Baku is the capital, the largest city, and the largest port of Azerbaijan and all the Caucasus. The basis of Baku's economy is petroleum. The existence of petroleum has been known since the 8th century. The World War II Battle of Stalingrad was fought to determine who would have control of the Baku oil fields. Fifty years before the battle, Baku produced half of the world's oil supply. Currently the oil economy of Baku is undergoing a resurgence. Azerbaijan is in South Western Asia, bordering the Caspian Sea, between Iran and Russia, with a small European portion north of the Caucasus range. Dry, semiarid. Large, flat Kur-Araz Ovaligi (Kura-Araks Lowland) (much of it below sea level) with Great Caucasus Mountains to the north, Qarabag Yaylasi (Karabakh Upland) in west; Baku lies on Abseron Yasaqligi (Apsheron Peninsula) that juts into Caspian Sea. The official language is Azeri which is widely spoken, it is closely related to Anatolian Turkish. Russian is widely understood. Increasing numbers of the young population speak English, mostly in Baku, but for business purposes an interpreter may be necessary. The main religion is Islam. The economy of Azerbaijan has largely completed its post-Soviet transition into a major oil based economy (with the completion of the Baku-Tbilisi-Ceyhan Pipeline), from one where the state played the major role. The security risk for expatriates in Azerbaijan is medium overall, but high for the Armenian border areas and Nagorno-Karabakh. Risks include generalised petty street crime, tension between Azerbaijan and neighbouring Armenia over the disputed territory of Nagorno-Karabakh, as well as the risk of terrorist attacks. Other risks include the poor road conditions outside of Baku. The population in Baku is 2.1 Mil (2014 est.), while the inflation rate is 1.6% (2014 est.).
Cost Of Living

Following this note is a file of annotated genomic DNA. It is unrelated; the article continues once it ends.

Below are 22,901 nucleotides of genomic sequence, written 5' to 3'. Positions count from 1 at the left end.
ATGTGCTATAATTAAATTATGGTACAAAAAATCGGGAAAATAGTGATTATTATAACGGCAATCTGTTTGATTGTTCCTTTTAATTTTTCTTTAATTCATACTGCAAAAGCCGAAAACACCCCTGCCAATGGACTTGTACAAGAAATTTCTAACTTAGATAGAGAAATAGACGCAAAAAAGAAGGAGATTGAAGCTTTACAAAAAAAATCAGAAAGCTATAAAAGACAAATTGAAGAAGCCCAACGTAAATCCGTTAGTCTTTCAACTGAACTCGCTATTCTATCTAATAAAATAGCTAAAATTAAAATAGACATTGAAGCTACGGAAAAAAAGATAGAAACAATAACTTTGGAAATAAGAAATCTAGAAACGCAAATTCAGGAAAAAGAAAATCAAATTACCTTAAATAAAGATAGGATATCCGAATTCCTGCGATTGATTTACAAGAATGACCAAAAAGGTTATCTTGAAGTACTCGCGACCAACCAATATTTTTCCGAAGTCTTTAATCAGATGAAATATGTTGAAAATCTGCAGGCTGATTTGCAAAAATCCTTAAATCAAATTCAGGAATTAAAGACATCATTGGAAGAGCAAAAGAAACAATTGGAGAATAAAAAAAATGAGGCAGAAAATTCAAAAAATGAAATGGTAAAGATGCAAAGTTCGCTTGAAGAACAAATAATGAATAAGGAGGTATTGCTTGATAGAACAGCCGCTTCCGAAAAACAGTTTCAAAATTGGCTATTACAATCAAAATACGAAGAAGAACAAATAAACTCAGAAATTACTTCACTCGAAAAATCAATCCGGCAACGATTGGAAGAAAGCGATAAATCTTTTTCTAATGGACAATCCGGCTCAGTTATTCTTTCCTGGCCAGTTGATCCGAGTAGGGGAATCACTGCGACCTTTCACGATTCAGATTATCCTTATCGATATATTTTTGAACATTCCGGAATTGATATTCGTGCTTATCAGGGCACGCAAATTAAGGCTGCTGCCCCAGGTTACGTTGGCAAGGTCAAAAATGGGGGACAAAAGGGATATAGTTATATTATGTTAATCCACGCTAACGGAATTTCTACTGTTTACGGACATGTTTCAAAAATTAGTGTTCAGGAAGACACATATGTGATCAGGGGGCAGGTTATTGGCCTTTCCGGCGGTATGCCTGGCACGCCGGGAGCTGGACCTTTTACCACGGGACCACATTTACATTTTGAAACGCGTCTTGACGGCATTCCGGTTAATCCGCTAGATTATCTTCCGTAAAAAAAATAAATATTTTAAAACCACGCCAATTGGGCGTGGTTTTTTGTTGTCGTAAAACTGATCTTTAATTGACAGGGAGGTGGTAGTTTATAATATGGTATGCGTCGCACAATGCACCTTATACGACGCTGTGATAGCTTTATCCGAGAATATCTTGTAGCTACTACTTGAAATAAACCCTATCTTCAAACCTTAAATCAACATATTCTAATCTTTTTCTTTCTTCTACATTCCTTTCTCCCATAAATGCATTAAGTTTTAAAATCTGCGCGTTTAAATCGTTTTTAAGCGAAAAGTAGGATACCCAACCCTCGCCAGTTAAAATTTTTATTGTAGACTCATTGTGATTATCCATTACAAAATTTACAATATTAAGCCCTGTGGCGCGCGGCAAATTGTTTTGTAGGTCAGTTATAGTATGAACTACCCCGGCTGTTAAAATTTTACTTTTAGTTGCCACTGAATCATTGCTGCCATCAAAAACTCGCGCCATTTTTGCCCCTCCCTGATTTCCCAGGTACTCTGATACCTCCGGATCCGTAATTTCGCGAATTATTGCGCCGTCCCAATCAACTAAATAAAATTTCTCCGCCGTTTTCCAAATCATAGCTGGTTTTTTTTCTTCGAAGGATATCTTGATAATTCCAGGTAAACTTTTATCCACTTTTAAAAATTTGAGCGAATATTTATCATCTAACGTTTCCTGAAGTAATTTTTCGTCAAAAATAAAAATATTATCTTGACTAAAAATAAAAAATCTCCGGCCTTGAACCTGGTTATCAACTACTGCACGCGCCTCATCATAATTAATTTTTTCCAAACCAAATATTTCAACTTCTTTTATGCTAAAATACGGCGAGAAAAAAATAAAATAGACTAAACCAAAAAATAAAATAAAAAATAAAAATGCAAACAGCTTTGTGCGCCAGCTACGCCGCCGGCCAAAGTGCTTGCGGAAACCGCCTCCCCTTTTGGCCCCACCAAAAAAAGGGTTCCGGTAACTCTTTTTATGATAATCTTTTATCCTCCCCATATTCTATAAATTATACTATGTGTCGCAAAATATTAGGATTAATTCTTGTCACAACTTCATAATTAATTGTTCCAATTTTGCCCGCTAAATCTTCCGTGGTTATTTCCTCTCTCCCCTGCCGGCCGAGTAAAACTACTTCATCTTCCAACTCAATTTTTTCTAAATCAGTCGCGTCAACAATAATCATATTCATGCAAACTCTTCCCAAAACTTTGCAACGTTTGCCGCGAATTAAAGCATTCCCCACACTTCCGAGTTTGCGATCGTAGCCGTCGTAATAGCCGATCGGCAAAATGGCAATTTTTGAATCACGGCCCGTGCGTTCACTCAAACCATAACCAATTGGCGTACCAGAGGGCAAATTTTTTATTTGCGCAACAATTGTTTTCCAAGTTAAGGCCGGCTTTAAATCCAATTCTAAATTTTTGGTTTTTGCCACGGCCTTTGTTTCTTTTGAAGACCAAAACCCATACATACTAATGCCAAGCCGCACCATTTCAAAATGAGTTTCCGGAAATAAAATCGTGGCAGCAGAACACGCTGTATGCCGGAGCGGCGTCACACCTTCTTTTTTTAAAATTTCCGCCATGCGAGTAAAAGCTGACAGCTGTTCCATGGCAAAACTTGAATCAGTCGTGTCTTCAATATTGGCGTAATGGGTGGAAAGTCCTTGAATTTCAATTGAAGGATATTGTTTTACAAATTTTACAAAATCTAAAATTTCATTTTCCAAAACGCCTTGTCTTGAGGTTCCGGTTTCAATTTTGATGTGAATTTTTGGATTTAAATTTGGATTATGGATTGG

The cost of living for expatriates in Baku as at 1 April 2015 is very high in comparison to other places in the world. In Baku, the cost of each basket, based on local prices, compared to the international average in USD, is categorized follows: 1) Alcohol (where available) & Tobacco: High 2) Clothing: Very High 3) Communication: High 4) Education: High 5) Furniture & Appliances: Very High 6) Groceries: Very High 7) Healthcare: Very High 8) Household Accommodation: High 9) Miscellaneous: Very High 10) Personal Care: High 11) Recreation & Culture: High 12) Restaurants Meals Out and Hotels: Very High 13) Transport: Low Baku is for example 21.6% more expensive than Montevideo for groceries, 28.9% more expensive for household costs than Durban, and -7.4% cheaper for transport costs than Athens. Baku is ranked as a high degree of hardship location. Hardship (also know as quality of living) refers to the degree of hardship an expatriate and their family are likely to experience in the host location. Hardship pay is compensation to encourage people to move, in particular to less desirable locations. In determining the amount of hardship premium payable, factors such as economic, political, religious, infrastructure, environment/climate, personal safety, health, education, and transportation factors are considered. The hardship premium for Baku for an expat from Zurich is for example 20%, i.e. host location (Baku) premium of 30% minus home (Zurich) location premium of 10%. Xpatulator.com has been created to assist subscribers calculate expatriate pay using the online calculators and extensive database of cost of living and hardship indexes, for 780 international locations. Want to know more about cost of living, hardship or expat pay in Baku? Register subscribe to your home location and Baku and run your personalised reports.